Keywords:  COVID; Cardiorespiratory fitness; Exercise; Immune system; Mitochondria; Physical activity; Virus
  8. Br J Surg. 2021 May 08. pii: znab108. [Epub ahead of print]
      BACKGROUND: Ischaemia-reperfusion (IR) injury makes a major contribution to graft damage during kidney transplantation. Oxidative damage to mitochondria is an early event in IR injury. Therefore, the uptake, safety, and efficacy of the mitochondria-targeted antioxidant MitoQ were investigated in models of transplant IR injury.METHODS: MitoQ uptake by warm and cooled pairs of pig and declined human kidneys was measured when preserved in cold static storage or by hypothermic machine perfusion. Pairs of pigs' kidneys were exposed to defined periods of warm and cold ischaemia, flushed and stored at 4°C with or without MitoQ (50 nmol/l to 250 µmol/l), followed by reperfusion with oxygenated autologous blood in an ex vivo normothermic perfusion (EVNP). Pairs of declined human kidneys were flushed and stored with or without MitoQ (5-100 µmol/l) at 4°C for 6 h and underwent EVNP with ABO group-matched blood.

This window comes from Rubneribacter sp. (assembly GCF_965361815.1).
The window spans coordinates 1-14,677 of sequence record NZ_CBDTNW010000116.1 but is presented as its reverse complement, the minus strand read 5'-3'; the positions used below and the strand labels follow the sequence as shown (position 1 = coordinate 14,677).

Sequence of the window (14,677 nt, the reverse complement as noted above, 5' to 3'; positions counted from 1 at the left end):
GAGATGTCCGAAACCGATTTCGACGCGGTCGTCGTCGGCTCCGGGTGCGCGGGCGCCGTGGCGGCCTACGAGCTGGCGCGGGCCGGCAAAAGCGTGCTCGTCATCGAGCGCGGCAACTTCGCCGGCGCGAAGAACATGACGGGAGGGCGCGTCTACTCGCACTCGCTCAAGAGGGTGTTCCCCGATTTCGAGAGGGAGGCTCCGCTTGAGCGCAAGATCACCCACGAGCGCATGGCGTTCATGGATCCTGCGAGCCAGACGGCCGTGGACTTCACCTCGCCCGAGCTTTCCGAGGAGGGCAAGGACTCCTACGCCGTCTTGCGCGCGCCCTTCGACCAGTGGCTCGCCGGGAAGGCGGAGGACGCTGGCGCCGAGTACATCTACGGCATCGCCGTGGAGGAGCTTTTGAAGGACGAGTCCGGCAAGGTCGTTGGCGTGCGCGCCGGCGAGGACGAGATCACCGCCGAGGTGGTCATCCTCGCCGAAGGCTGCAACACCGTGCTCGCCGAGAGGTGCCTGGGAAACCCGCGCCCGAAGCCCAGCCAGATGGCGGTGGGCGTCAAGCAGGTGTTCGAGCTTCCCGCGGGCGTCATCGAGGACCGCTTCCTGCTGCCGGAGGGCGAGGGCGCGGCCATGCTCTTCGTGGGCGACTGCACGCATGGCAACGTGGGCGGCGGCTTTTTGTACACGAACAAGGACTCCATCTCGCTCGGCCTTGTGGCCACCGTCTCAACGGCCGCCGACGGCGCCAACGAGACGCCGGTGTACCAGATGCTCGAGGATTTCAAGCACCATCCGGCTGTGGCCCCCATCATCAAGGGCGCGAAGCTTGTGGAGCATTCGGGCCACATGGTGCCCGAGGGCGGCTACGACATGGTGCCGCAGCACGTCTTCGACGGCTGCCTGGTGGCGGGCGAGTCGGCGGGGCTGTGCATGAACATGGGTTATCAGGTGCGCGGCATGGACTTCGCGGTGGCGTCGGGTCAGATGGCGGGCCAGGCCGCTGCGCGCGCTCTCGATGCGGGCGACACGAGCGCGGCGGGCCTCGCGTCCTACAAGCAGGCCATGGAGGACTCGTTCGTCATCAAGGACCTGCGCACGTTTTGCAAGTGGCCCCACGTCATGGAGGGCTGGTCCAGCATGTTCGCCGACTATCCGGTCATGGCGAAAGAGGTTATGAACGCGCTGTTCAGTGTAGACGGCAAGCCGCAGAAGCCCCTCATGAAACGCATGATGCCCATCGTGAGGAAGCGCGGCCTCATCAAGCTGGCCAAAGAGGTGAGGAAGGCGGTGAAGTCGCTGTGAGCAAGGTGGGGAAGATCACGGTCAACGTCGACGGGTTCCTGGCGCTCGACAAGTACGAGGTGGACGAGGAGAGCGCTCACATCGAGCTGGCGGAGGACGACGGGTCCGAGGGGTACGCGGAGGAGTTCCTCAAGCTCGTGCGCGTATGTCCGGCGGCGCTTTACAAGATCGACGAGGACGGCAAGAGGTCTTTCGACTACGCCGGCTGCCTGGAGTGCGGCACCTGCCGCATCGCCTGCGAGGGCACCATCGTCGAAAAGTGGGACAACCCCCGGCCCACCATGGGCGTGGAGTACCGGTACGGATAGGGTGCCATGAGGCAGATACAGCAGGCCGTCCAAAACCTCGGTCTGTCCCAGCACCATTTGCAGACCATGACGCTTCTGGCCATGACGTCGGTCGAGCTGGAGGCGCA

RESULTS: Stable and concentration-dependent uptake of MitoQ was demonstrated for up to 24 h in pig and human kidneys. Total blood flow and urine output were significantly greater in pig kidneys treated with 50 µmol/l MitoQ compared with controls (P = 0.006 and P = 0.007 respectively). In proof-of-concept experiments, blood flow after 1 h of EVNP was significantly greater in human kidneys treated with 50 µmol/l MitoQ than in controls (P ≤ 0.001). Total urine output was numerically higher in the 50-µmol/l MitoQ group compared with the control, but the difference did not reach statistical significance (P = 0.054).
    CONCLUSION: Mitochondria-targeted antioxidant MitoQ can be administered to ischaemic kidneys simply and effectively during cold storage, and may improve outcomes after transplantation.